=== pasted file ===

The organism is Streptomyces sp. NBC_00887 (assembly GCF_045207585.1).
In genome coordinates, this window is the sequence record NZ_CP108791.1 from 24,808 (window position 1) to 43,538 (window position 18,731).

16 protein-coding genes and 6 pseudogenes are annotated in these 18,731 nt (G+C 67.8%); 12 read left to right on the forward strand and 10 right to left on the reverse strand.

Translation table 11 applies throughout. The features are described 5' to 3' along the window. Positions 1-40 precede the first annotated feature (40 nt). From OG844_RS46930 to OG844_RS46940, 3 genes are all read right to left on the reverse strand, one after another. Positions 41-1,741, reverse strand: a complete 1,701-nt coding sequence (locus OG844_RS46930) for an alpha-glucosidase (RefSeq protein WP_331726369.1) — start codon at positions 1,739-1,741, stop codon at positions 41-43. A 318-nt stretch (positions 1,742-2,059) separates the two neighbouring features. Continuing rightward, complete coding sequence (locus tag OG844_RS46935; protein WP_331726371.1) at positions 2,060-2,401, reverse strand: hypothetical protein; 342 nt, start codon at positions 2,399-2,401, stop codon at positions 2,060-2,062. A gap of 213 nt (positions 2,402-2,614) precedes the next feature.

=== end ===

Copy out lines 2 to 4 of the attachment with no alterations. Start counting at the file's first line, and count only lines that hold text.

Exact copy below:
In genome coordinates, this window is the sequence record NZ_CP108791.1 from 24,808 (window position 1) to 43,538 (window position 18,731).

16 protein-coding genes and 6 pseudogenes are annotated in these 18,731 nt (G+C 67.8%); 12 read left to right on the forward strand and 10 right to left on the reverse strand.

Translation table 11 applies throughout. The features are described 5' to 3' along the window. Positions 1-40 precede the first annotated feature (40 nt). From OG844_RS46930 to OG844_RS46940, 3 genes are all read right to left on the reverse strand, one after another. Positions 41-1,741, reverse strand: a complete 1,701-nt coding sequence (locus OG844_RS46930) for an alpha-glucosidase (RefSeq protein WP_331726369.1) — start codon at positions 1,739-1,741, stop codon at positions 41-43. A 318-nt stretch (positions 1,742-2,059) separates the two neighbouring features. Continuing rightward, complete coding sequence (locus tag OG844_RS46935; protein WP_331726371.1) at positions 2,060-2,401, reverse strand: hypothetical protein; 342 nt, start codon at positions 2,399-2,401, stop codon at positions 2,060-2,062. A gap of 213 nt (positions 2,402-2,614) precedes the next feature.